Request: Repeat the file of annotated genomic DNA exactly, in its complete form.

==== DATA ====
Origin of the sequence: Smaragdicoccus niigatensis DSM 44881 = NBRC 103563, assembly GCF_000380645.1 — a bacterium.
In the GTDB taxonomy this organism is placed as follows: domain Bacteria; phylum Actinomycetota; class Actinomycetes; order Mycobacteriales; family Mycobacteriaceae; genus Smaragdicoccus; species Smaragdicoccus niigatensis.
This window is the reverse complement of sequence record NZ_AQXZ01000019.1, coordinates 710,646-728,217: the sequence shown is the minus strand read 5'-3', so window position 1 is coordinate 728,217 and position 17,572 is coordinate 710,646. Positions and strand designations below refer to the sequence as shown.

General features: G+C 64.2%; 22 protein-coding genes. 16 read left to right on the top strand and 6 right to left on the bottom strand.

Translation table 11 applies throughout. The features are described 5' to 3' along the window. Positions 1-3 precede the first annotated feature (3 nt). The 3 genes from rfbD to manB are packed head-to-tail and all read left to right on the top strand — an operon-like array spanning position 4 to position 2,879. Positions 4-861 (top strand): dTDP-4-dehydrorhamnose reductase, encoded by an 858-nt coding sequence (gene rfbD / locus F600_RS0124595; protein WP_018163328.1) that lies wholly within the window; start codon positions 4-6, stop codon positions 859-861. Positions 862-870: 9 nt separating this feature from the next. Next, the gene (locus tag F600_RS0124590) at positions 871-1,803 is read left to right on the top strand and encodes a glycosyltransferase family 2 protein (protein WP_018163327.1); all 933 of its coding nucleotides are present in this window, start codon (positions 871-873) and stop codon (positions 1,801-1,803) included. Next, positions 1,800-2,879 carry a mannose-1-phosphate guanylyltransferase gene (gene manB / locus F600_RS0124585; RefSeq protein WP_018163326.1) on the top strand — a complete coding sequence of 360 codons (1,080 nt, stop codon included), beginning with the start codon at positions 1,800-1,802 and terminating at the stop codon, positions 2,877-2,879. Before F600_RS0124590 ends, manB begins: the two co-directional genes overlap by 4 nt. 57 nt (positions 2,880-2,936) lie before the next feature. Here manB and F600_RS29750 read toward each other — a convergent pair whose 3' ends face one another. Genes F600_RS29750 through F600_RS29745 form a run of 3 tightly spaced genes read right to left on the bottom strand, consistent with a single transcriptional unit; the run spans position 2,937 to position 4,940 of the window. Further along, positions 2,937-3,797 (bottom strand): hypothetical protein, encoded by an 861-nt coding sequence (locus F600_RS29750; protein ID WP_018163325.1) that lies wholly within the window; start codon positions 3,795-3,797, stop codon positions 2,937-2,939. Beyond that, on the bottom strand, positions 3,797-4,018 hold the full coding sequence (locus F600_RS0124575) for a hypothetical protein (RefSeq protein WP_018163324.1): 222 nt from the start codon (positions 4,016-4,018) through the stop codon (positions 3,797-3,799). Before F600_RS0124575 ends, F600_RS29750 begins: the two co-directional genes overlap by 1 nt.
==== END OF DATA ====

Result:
Origin of the sequence: Smaragdicoccus niigatensis DSM 44881 = NBRC 103563, assembly GCF_000380645.1 — a bacterium.
In the GTDB taxonomy this organism is placed as follows: domain Bacteria; phylum Actinomycetota; class Actinomycetes; order Mycobacteriales; family Mycobacteriaceae; genus Smaragdicoccus; species Smaragdicoccus niigatensis.
This window is the reverse complement of sequence record NZ_AQXZ01000019.1, coordinates 710,646-728,217: the sequence shown is the minus strand read 5'-3', so window position 1 is coordinate 728,217 and position 17,572 is coordinate 710,646. Positions and strand designations below refer to the sequence as shown.

General features: G+C 64.2%; 22 protein-coding genes. 16 read left to right on the top strand and 6 right to left on the bottom strand.

Translation table 11 applies throughout. The features are described 5' to 3' along the window. Positions 1-3 precede the first annotated feature (3 nt). The 3 genes from rfbD to manB are packed head-to-tail and all read left to right on the top strand — an operon-like array spanning position 4 to position 2,879. Positions 4-861 (top strand): dTDP-4-dehydrorhamnose reductase, encoded by an 858-nt coding sequence (gene rfbD / locus F600_RS0124595; protein WP_018163328.1) that lies wholly within the window; start codon positions 4-6, stop codon positions 859-861. Positions 862-870: 9 nt separating this feature from the next. Next, the gene (locus tag F600_RS0124590) at positions 871-1,803 is read left to right on the top strand and encodes a glycosyltransferase family 2 protein (protein WP_018163327.1); all 933 of its coding nucleotides are present in this window, start codon (positions 871-873) and stop codon (positions 1,801-1,803) included. Next, positions 1,800-2,879 carry a mannose-1-phosphate guanylyltransferase gene (gene manB / locus F600_RS0124585; RefSeq protein WP_018163326.1) on the top strand — a complete coding sequence of 360 codons (1,080 nt, stop codon included), beginning with the start codon at positions 1,800-1,802 and terminating at the stop codon, positions 2,877-2,879. Before F600_RS0124590 ends, manB begins: the two co-directional genes overlap by 4 nt. 57 nt (positions 2,880-2,936) lie before the next feature. Here manB and F600_RS29750 read toward each other — a convergent pair whose 3' ends face one another. Genes F600_RS29750 through F600_RS29745 form a run of 3 tightly spaced genes read right to left on the bottom strand, consistent with a single transcriptional unit; the run spans position 2,937 to position 4,940 of the window. Further along, positions 2,937-3,797 (bottom strand): hypothetical protein, encoded by an 861-nt coding sequence (locus F600_RS29750; protein ID WP_018163325.1) that lies wholly within the window; start codon positions 3,795-3,797, stop codon positions 2,937-2,939. Beyond that, on the bottom strand, positions 3,797-4,018 hold the full coding sequence (locus F600_RS0124575) for a hypothetical protein (RefSeq protein WP_018163324.1): 222 nt from the start codon (positions 4,016-4,018) through the stop codon (positions 3,797-3,799). Before F600_RS0124575 ends, F600_RS29750 begins: the two co-directional genes overlap by 1 nt.